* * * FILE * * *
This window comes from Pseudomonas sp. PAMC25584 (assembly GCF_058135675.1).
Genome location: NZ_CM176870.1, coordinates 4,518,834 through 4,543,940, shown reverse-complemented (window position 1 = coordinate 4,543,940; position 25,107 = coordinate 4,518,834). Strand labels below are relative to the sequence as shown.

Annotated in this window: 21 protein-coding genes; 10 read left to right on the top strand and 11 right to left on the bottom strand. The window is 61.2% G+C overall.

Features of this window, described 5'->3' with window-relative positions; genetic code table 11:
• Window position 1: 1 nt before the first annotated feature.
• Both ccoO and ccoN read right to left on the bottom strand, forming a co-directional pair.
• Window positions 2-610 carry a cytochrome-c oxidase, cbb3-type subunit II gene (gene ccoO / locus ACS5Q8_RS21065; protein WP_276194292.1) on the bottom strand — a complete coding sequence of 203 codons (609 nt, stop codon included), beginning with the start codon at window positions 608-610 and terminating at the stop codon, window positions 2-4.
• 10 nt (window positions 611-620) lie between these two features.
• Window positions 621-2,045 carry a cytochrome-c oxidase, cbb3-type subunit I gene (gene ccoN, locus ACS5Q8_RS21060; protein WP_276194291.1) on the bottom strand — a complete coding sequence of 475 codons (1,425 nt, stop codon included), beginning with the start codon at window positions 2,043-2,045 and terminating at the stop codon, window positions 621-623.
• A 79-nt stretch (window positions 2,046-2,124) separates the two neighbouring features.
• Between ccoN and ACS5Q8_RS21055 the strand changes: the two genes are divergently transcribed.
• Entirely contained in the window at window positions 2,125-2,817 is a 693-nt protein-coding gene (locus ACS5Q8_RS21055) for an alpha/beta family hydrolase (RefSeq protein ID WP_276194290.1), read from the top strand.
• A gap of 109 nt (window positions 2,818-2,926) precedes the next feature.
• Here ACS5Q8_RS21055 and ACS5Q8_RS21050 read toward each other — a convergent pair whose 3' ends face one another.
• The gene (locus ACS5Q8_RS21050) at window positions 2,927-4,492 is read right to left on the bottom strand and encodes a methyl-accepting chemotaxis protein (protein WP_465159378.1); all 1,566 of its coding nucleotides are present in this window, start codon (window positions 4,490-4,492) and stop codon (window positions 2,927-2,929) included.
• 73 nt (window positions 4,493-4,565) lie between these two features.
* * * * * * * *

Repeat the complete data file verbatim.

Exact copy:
This window comes from Pseudomonas sp. PAMC25584 (assembly GCF_058135675.1).
Genome location: NZ_CM176870.1, coordinates 4,518,834 through 4,543,940, shown reverse-complemented (window position 1 = coordinate 4,543,940; position 25,107 = coordinate 4,518,834). Strand labels below are relative to the sequence as shown.

Annotated in this window: 21 protein-coding genes; 10 read left to right on the top strand and 11 right to left on the bottom strand. The window is 61.2% G+C overall.

Features of this window, described 5'->3' with window-relative positions; genetic code table 11:
• Window position 1: 1 nt before the first annotated feature.
• Both ccoO and ccoN read right to left on the bottom strand, forming a co-directional pair.
• Window positions 2-610 carry a cytochrome-c oxidase, cbb3-type subunit II gene (gene ccoO / locus ACS5Q8_RS21065; protein WP_276194292.1) on the bottom strand — a complete coding sequence of 203 codons (609 nt, stop codon included), beginning with the start codon at window positions 608-610 and terminating at the stop codon, window positions 2-4.
• 10 nt (window positions 611-620) lie between these two features.
• Window positions 621-2,045 carry a cytochrome-c oxidase, cbb3-type subunit I gene (gene ccoN, locus ACS5Q8_RS21060; protein WP_276194291.1) on the bottom strand — a complete coding sequence of 475 codons (1,425 nt, stop codon included), beginning with the start codon at window positions 2,043-2,045 and terminating at the stop codon, window positions 621-623.
• A 79-nt stretch (window positions 2,046-2,124) separates the two neighbouring features.
• Between ccoN and ACS5Q8_RS21055 the strand changes: the two genes are divergently transcribed.
• Entirely contained in the window at window positions 2,125-2,817 is a 693-nt protein-coding gene (locus ACS5Q8_RS21055) for an alpha/beta family hydrolase (RefSeq protein ID WP_276194290.1), read from the top strand.
• A gap of 109 nt (window positions 2,818-2,926) precedes the next feature.
• Here ACS5Q8_RS21055 and ACS5Q8_RS21050 read toward each other — a convergent pair whose 3' ends face one another.
• The gene (locus ACS5Q8_RS21050) at window positions 2,927-4,492 is read right to left on the bottom strand and encodes a methyl-accepting chemotaxis protein (protein WP_465159378.1); all 1,566 of its coding nucleotides are present in this window, start codon (window positions 4,490-4,492) and stop codon (window positions 2,927-2,929) included.
• 73 nt (window positions 4,493-4,565) lie between these two features.